Tensions between the People’s Republic of China (PRC) and Taiwan have ramped up to their highest level in decades over the past year, and a new report warns that more than $2 trillion in global economic activity could be disrupted if China attempts to blockade Taiwan.
The PRC regards Taiwan as a rogue, breakaway province, although it has never ruled the democratic, self-governing island nation since the Chinese Communist Party (CCP) seized control of the mainland in 1949 following a 22-year civil war. Chinese leader Xi Jinping and other senior CCP officials have repeatedly declined to rule out the use of force to bring about Taiwan’s “reunification” with the PRC.
The Rhodium Group, a think tank that analyzes economic data and specializes in research related to China, recently released a report on potential disruptions to the global economy caused by a conflict between China and Taiwan, which their team characterized as a conservative and partial estimate of the potential economic impact. Rhodium’s researchers noted, “Unsurprisingly, we find that the scale of economic activity at risk of disruption from a conflict in the Taiwan Strait is immense: well over two trillion dollars in a blockade scenario, even before factoring international responses or second-order effects.”
Rhodium’s report found that the primary economic disruption would result from Taiwan being cut off from global trade, given the major role Taiwan plays in semiconductor supply chains. According to some estimates, Taiwan produces 92% of the world’s most advanced computer chips in addition to one-third to half of the less sophisticated chips that play a critical role in the manufacturing processes for things like cars, smartphones and PCs.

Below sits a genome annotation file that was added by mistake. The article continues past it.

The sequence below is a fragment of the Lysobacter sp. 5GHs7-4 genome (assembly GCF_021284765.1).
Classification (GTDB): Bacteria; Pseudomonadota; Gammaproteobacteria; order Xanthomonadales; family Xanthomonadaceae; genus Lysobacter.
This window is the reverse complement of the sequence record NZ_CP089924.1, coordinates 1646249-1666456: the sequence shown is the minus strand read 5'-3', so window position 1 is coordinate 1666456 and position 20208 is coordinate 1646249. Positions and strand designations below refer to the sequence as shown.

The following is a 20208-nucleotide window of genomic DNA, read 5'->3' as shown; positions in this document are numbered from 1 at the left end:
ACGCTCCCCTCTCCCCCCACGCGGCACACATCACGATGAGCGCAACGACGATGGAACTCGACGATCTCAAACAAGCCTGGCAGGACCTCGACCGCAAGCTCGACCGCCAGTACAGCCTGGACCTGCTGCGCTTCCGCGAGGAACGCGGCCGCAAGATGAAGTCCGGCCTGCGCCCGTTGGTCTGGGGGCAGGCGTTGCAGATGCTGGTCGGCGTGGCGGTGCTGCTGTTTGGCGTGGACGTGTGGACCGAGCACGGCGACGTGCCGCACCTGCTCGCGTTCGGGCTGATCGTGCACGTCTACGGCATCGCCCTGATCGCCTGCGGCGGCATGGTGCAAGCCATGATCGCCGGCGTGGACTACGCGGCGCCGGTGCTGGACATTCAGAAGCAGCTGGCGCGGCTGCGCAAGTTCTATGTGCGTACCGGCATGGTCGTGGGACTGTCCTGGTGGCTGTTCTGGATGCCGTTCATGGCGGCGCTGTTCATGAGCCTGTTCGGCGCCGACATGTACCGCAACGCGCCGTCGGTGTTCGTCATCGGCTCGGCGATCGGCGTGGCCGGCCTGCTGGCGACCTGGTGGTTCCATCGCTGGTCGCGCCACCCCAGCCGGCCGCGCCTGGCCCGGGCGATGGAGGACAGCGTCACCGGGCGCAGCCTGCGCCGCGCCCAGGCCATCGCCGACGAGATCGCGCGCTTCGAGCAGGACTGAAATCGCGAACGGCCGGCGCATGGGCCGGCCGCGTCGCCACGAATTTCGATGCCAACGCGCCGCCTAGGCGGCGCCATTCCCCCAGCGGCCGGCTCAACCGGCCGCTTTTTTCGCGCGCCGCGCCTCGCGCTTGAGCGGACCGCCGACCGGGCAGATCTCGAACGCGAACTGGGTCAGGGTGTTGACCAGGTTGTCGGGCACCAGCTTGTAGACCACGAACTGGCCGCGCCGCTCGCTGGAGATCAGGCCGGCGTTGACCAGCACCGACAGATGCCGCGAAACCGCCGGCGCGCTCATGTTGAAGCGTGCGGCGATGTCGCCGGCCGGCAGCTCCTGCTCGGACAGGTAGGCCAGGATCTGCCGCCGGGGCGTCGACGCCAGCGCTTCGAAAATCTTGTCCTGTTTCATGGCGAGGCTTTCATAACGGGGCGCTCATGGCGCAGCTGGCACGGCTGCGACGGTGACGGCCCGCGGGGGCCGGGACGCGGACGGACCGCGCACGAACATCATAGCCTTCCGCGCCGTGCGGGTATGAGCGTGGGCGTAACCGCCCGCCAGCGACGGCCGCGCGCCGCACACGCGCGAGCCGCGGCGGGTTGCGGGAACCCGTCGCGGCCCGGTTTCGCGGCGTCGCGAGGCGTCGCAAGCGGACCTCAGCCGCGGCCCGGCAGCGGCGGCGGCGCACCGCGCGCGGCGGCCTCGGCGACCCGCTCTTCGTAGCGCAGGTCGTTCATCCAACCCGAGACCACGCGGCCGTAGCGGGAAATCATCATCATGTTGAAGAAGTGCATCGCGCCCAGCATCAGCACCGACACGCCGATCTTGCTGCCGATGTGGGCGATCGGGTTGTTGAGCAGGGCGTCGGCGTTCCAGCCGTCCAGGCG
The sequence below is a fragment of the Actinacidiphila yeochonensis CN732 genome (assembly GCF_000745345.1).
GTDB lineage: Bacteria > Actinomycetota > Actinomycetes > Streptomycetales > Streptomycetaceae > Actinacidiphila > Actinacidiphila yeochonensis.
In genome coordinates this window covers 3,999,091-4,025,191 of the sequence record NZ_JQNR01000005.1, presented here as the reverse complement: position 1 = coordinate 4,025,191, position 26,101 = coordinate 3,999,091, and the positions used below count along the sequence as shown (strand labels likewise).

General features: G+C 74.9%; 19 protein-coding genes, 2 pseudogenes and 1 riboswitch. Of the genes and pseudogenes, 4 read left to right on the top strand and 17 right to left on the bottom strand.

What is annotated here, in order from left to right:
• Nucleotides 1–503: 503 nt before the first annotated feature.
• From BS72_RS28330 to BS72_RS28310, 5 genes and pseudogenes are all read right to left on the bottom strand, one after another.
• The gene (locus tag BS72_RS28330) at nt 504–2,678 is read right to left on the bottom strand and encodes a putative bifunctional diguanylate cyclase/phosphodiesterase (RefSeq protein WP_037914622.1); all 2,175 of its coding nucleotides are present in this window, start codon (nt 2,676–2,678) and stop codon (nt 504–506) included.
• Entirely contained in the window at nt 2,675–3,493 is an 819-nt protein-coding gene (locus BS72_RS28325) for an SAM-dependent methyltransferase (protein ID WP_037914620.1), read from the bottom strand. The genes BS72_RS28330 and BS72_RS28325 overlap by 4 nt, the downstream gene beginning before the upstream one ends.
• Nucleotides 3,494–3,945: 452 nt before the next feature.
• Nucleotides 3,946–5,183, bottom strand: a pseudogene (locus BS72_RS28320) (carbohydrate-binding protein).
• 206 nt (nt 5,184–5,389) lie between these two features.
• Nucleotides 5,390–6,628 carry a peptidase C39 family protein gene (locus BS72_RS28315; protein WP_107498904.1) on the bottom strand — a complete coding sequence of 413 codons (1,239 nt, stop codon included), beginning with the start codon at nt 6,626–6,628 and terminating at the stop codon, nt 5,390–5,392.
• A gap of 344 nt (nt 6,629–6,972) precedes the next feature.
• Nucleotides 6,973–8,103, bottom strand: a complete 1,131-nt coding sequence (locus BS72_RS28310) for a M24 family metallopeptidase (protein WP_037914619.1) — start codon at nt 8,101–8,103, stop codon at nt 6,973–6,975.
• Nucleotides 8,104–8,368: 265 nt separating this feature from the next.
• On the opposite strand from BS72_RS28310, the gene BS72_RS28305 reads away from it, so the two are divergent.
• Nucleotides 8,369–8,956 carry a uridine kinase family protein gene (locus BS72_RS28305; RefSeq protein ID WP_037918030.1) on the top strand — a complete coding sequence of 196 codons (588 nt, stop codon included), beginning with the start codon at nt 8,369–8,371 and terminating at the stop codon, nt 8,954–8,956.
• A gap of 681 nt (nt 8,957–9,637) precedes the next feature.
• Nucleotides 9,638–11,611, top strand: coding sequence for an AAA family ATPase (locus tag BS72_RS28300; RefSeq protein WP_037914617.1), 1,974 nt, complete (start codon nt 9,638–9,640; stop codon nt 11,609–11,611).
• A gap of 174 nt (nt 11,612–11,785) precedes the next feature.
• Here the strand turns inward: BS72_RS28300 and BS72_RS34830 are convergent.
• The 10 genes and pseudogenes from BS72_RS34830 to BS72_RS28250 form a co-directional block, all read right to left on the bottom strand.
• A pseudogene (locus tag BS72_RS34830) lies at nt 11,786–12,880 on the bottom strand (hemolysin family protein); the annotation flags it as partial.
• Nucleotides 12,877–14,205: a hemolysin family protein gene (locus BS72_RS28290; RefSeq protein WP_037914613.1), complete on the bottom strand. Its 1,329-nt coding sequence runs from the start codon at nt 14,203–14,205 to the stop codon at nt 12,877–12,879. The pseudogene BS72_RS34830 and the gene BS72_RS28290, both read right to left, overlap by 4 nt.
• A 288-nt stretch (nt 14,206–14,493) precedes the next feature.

“A rough, conservative estimate of dependence on Taiwanese chips suggests that companies in these industries could be forced to forego as much as $1.6 trillion in revenue annually in the event of a blockade,” Rhodium found. The researchers noted that trillions more in economic activity could be disrupted due to second-order effects that hit industries reliant on Taiwanese chips: “Ultimately, the full social and economic impacts of a chip shortage of that scale are incalculable, but they would likely be catastrophic.”
Rhodium also projected that banks’ willingness to extend credit to businesses engaged in global trade, particularly firms doing business with China, would likely be reduced amid a blockade. The analysis found that this dynamic could potentially result in the disruption of more than $270 billion in trade between China and the rest of the world.
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Source: Fox business